Smuts House Museum (Irene)
Overview of the Smuts House Museum
The Smuts House Museum is a faithfully represented tribute to the home and lifestyle of General Jan Christiaan Smuts (1870 - 1950). General Smuts spent the last 40 years of his life from 1090 on this farm in Irene, called Doornkloof.
The modest farmhouse just southeast of Pretoria, has been turned into the Smuts House Museum, and declared a National Monument in 1969.
History of the Smuts House Museum
Soldier, scholar, statesman and philosopher, General Jan Christiaan Smuts was one of South Africa's most remarkable leaders. His countrymen, however, never could properly understand his enigmatic and multifaceted personality.
The farm Doornkloof has been preserved as a living memorial to the man affectionately known as "Oubaas", and houses many relics and mementos, offering an exciting and fascinating glimpse into the extraordinary life and career of General Smuts.
Although a man of many talents and fame, General Smuts yearned for peace and simplicity. This is quite evident from the simplistic furnishings of the Big House, which speaks strongly of his complete and utter disregard for luxury.
Believed to have been originally prefabricated in Britain, General Smuts bought the wood-and-iron building that served as the officers' mess for £300. After being dismantled and shipped to South Africa, the building was re-erected at the substantial cost of £1000 in 1909. Mrs Smuts, known as "Ouma", moved her family into the house on 10 July 1909.
As time went by, extra rooms were added to the house.
- 1918: Kitchen and Pantry
- 1942: Front verandah were enclosed
However, a century later, the Big House is still pretty much the same way it was originally built, and most of the original furnishings are on display today in the Smuts House Museum.
Being an important part of the South African delegation, the Smuts family entertained many famous guests. The British Royal Family visited Doornkloof in 1947, while on the Royal Tour.
General Smuts had a passion for botany and philosophy, and he could indulge in this to his heart's content on Doornkloof. He was a simple, peaceful man at heart, and stories are told of how General Smuts liked sleeping on his porch, cough lightly to quite down his daughters at night, and signal to them that it is time for lights-out.
After the death of her husband in 1950, Mrs Smuts continued to live in the house, until her death in 1954. Both General Smuts and Mrs Smuts died in the Big House. Their ashes were scattered on the top of Smuts Koppie.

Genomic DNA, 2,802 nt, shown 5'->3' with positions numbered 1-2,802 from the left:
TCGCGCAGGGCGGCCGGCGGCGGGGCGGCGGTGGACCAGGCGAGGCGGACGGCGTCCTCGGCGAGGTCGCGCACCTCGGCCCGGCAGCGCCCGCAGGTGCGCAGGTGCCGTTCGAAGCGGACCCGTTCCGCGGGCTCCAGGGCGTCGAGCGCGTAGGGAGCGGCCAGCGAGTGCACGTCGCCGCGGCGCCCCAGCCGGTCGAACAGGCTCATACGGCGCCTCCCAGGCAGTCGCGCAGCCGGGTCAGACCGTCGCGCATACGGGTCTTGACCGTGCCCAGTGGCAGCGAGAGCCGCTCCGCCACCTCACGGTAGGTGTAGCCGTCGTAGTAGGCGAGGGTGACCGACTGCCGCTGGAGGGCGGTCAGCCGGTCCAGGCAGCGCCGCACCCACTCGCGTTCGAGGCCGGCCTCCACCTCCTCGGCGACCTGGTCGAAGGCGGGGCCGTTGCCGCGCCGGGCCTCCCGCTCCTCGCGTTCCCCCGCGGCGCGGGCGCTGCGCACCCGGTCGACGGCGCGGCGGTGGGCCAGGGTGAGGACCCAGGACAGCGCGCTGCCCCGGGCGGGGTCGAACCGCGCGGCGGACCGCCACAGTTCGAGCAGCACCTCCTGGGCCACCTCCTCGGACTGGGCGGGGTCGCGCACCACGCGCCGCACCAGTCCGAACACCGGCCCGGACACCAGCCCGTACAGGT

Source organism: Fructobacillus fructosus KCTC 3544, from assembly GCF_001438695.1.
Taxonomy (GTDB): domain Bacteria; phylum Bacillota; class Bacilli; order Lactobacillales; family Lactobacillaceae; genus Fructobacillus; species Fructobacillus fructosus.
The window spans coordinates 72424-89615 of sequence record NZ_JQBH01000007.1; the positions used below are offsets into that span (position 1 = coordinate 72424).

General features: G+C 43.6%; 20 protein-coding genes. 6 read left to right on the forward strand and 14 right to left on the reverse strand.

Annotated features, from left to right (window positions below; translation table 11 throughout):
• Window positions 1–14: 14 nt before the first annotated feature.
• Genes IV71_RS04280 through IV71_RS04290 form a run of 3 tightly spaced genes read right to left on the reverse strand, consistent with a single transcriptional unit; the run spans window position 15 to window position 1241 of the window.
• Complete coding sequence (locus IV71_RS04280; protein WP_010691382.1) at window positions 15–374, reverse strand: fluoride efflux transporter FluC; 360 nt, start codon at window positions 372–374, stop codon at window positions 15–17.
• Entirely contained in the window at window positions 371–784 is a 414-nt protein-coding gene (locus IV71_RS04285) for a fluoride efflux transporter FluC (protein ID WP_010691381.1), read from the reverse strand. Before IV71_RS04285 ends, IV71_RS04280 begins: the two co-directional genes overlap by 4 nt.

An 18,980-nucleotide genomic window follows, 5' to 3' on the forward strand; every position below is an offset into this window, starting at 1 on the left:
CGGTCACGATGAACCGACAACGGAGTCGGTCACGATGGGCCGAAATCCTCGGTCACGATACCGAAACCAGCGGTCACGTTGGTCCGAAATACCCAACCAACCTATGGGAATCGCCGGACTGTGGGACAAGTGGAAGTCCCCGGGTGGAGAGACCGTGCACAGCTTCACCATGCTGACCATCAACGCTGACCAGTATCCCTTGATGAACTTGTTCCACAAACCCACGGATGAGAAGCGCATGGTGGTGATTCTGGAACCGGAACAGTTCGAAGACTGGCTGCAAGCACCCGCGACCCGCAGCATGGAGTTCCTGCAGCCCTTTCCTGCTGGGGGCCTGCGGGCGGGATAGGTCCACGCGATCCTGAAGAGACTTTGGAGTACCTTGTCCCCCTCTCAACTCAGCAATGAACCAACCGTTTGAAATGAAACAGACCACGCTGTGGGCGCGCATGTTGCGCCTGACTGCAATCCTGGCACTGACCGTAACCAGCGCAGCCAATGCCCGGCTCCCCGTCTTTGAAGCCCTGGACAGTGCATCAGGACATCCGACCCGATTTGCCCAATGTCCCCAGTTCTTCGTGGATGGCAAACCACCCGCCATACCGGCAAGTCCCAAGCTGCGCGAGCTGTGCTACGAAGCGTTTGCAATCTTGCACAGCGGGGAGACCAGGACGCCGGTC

Restoration the Big House
The Doornkloof society was established to assist in preserving the old house. Several members of the Smuts family, generous donations, plus hours and hours of hard work led to the complete restoration of the Smuts House. Smuts House Museum opened to the public on 8 October 1960.
in 1992, a qualified curator was appointed to the Smuts House Museum, and extensive research into the original appearance of the Big House was conducted. A number of extraneous items were removed, and the big task of locating and returning the authentic furnishings of the house were started.
Most of the original items were returned:
- 1993: General Smut's bedroom furniture was returned from the National Cultural History Museum
- 1993: The herbarium was also returned from the same Museum
- 1962: The Johannesburg Public Library returned JC Smuts's famed library. The library, and declared a "National Cultural Treasure" in 1989.
The Oubaas Hiking Trail
The 2.3km Oubaas Trail was designed and laid out by the members of the Friend of the General Smuts Foundation. The trail winds through one of the few remaining pristine dolomite grasslands in Gauteng.
At the top of the Smuts Koppie, reachable only by the Oubaas Trail, you will find the Smuts Memorial, were both General and Mrs Smuts ashes were scattered.
Review of the Smuts House Museum
Another great day trip in Irene, Pretoria. We arrived at the Smuts House Museum just after 11h00, and enjoyed the museum at a leisurely pace. The house is aptly named the Big House. It was quite surprising finding so many rooms and artifacts inside the house.
The information provided by the curators are of high quality, and it, combined with the antique furnishings, gives one a glimpse into the life of this extraordinary man.
The Tea Garden (Ouma's Tea Garden), unfortunately did not impress us much. A bit on the expensive side, with not-too-bright staff, the Tea Garden could use some TLC. We had scones, and the scones were delicious, albeit served in a small side plate without eating utensils (I suppose that's what one has fingers for).
Not having put on the right shoes for climbing a mountain, we didn't climb the hiking trail, but climbing it up to the Smuts Memorial is definitely in my immediate future.